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Buddhist Prayer of Forgiveness

If I have harmed anyone in any way either knowingly or unknowingly
through my own confusions I ask their forgiveness.

If anyone has harmed me in any way either knowingly or unknowingly
through their own confusions I forgive them.

And if there is a situation I am not yet ready to forgive
I forgive myself for that.

For all the ways that I harm myself, negate, doubt, belittle myself,
judge or be unkind to myself through my own confusions
I forgive myself.

I love this prayer. It is found on many sites on the Internet as the Buddhist Prayer of Forgiveness. Can someone guide me to the origin i.e the sutta where this prayer can be found?

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According to this Google search the first appearances of this text on the internet is in 2001.

And (among those earliest references) this says,

Actually, the origins of this prayer are unknown. Sylvia Boorstein shared with me that she learned a prayer almost exactly like this one—a Jewish prayer—as a child.


I think that may be right -- it seems to me similar in structure to the Serenity Prayer, for example.


Also I think that "forgiveness" doesn't show up as a major theme in the Pali canon (but it's central to Christianity, e.g. "the forgiveness of sin"). This search doesn't return many results.

Reconciliation, Right & Wrong explains a difference between forgiveness and reconciliation -- to the extent that they do talk about reconciliation, I think that's mostly in a monastic (community) context, and along the line of confessing one's own transgression and admitting a fault, to avoid repeating the mistake: and I think you'd do that in person i.e. say it to someone else, not say it silently in prayer.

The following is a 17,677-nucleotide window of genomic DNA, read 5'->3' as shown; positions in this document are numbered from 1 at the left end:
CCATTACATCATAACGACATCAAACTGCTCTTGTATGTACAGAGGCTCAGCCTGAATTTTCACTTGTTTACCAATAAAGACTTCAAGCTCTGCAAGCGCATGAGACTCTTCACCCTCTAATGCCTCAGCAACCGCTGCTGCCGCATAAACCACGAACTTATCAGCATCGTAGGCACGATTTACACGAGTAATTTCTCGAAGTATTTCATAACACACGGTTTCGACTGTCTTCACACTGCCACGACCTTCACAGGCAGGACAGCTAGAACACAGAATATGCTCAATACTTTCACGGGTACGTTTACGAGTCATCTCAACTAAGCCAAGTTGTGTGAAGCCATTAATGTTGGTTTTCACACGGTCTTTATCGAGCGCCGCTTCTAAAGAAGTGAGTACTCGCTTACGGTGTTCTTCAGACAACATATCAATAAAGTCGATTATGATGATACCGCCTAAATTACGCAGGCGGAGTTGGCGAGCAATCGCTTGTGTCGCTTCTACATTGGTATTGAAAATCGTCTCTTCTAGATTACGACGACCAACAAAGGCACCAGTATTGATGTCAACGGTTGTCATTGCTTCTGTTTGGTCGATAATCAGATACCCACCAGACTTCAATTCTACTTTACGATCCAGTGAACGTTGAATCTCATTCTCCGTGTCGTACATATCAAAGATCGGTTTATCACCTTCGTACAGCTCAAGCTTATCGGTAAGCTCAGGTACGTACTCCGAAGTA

The other side of the coin that is promoted in the sutta is the Akkosa Sutta, where an insult isn't forgiven because it isn't accepted.

And Wikipedia's article about Forgiveness (which talks about "reliious views" of forgiveness, starting with Judaism) says,

Buddhism places much emphasis on the concepts of Mettā (loving kindness), karuna (compassion), mudita (sympathetic joy), and upekkhā (equanimity), as a means to avoiding resentments in the first place.


The one kind of Buddhist text that this does remind me of is the Metta Gatha.

By Googling for khama gatha I found some slighty similar texts, for example in this Gatha Book:

ASKING FOR FORGIVENESS ( KHAMA YACANA)

Kayena vaca-cittena Pamadena maya katam
Accayam khama me bhante Bhuripanna tathagata.

If, due to neglence, I have done some wrong by body,speech, or mind
Forgive me of that offence, O Bhante, Perfect One of vast wisdom.

... and these Daily Buddhist Prayers:

Rectification of faults

Kāyena vācā cittena
Pamādena mayā katam
Accayam khama me bhante
Bhuri pañña Tathāgata

Kāyena vācā cittena
Pamādena mayā katam
Accayam khama me dhamma
Sanditthika akalika

Kāyena vācā cittena
Pamādena mayā katam
Accayam khama me Sangha
Supatipanna anuttara
Sadhu! Sadhu! Sadhu!

If due to negligence I have done
Some wrong by body, speech, or mind.
Pardon me that offence, Bhante!
Perfect One of vast wisdom.

If due to negligence I have done
Some wrong by body, speech, or mind.
Pardon me that offence, O Dhamma
Visible and immediately effective.

If due to negligence I have done
Some wrong by body, speech, or mind.
Pardon me that offence, O Sangha
Practising well and supreme.
Excellent! Excellent! Excellent!

  • The "kayena vaca" verse starts very similarly to this Hindu Sanskrit verse. In fact, the next word "citta" in Pali and "manas" in Sanskrit mean almost the same thing. This leads me to think that this verse was adapted from Hinduism. – ruben2020 Mar 9 '18 at 17:21
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As far as I know there are no prayers for Forgiveness: we should know about good and bad, we should try to do good and avoid the bad.

Instead of, "If I have harmed anyone in any way either knowingly or unknowingly", it would be better to apologise and remember your fault and don't do it again, and try to follow 5 rules.

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